By Adam Conner-Simons

Whether you’re using the same old phone, or you received a new smartphone as a holiday gift, the last thing you want to do is put yourself — and your personal information — at risk. Vitaly Shmatikov, professor of computer science in the Cornell Ann S. Bowers College of Computing and Information Science and at Cornell Tech, offers four tips to consider for smartphone app security as we head into the New Year.

Make note of where apps are from

Shmatikov cautions that you should only download apps from a legitimate app store, like Google Play or the Apple App Store. App stores have systems of vetting apps for ransomware — designed to access your files and hold them hostage for a ransom payment — and viruses that make it very unlikely, though not impossible, that they will be unsafe to download.

Permissions are a slippery slope

When you grant data permissions, you’re not giving your information to just that app. “You’re giving it to every advertising service that lives in the ‘ad libraries’ that that app uses,” Shmatikov says. Since there are typically dozens of ad libraries to whom any given app sells a user’s data, it’s important to be judicious in how many apps you use and give permissions to.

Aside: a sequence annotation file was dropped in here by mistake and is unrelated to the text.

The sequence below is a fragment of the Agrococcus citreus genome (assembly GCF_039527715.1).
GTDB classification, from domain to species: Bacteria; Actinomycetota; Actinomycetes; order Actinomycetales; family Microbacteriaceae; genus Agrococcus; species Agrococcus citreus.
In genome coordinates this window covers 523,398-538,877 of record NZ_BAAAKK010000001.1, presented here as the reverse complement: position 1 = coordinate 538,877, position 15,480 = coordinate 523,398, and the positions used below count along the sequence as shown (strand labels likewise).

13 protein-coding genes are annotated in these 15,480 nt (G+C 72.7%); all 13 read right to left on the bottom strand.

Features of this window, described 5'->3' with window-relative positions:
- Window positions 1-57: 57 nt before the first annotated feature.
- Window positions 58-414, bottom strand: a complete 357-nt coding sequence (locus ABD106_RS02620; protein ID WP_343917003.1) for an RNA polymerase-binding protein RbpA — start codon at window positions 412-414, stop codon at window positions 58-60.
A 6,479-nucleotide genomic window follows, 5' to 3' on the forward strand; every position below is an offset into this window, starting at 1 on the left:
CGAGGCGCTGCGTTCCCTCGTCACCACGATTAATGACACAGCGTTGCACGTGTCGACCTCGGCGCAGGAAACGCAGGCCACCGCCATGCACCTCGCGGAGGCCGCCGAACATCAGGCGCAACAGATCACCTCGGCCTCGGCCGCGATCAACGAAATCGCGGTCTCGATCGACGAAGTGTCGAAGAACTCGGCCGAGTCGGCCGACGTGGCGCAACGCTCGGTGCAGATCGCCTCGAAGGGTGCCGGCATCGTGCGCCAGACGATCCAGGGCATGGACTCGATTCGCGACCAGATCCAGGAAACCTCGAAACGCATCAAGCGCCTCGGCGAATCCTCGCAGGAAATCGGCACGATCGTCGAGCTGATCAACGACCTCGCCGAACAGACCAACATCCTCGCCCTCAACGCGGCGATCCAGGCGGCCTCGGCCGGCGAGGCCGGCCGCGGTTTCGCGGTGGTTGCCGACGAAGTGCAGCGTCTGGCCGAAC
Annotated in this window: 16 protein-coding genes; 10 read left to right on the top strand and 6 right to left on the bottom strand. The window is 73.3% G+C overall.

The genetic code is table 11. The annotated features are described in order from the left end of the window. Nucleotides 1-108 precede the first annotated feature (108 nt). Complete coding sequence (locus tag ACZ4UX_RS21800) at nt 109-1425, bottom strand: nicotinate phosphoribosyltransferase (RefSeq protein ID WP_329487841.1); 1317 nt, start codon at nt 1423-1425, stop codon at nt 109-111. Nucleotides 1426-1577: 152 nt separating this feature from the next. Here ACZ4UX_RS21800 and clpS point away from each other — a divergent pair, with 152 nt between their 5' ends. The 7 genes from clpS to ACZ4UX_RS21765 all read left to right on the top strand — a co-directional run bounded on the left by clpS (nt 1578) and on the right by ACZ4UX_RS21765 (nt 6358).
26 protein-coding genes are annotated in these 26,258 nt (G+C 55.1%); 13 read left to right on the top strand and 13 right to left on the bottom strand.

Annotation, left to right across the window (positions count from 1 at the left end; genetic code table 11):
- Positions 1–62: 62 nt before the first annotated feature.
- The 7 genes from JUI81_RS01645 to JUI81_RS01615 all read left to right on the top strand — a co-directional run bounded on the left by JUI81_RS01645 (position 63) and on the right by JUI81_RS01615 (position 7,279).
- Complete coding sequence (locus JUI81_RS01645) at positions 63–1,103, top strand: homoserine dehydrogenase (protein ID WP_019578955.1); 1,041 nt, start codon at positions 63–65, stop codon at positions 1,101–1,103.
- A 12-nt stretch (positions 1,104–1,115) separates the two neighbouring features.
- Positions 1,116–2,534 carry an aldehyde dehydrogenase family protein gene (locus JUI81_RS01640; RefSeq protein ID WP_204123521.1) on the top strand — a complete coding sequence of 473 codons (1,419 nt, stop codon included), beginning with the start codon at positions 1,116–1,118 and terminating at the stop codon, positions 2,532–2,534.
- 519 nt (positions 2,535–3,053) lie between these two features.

Android app permissions

Don’t share your location unless you have to

Be especially careful in terms of sharing your location with apps. Shmatikov says he only does so for map apps, and is particularly skeptical about weather apps — which are notorious for being packed with ad libraries. “Once an app can track your location over time, they can basically figure out where you live, where you work, where you shop and a lot of other things about you,” he says.

Upgrade your software

…and do so immediately. Shmatikov notes that hackers often take advantage of unpatched vulnerabilities in old versions of operating systems, and even in some newer ones.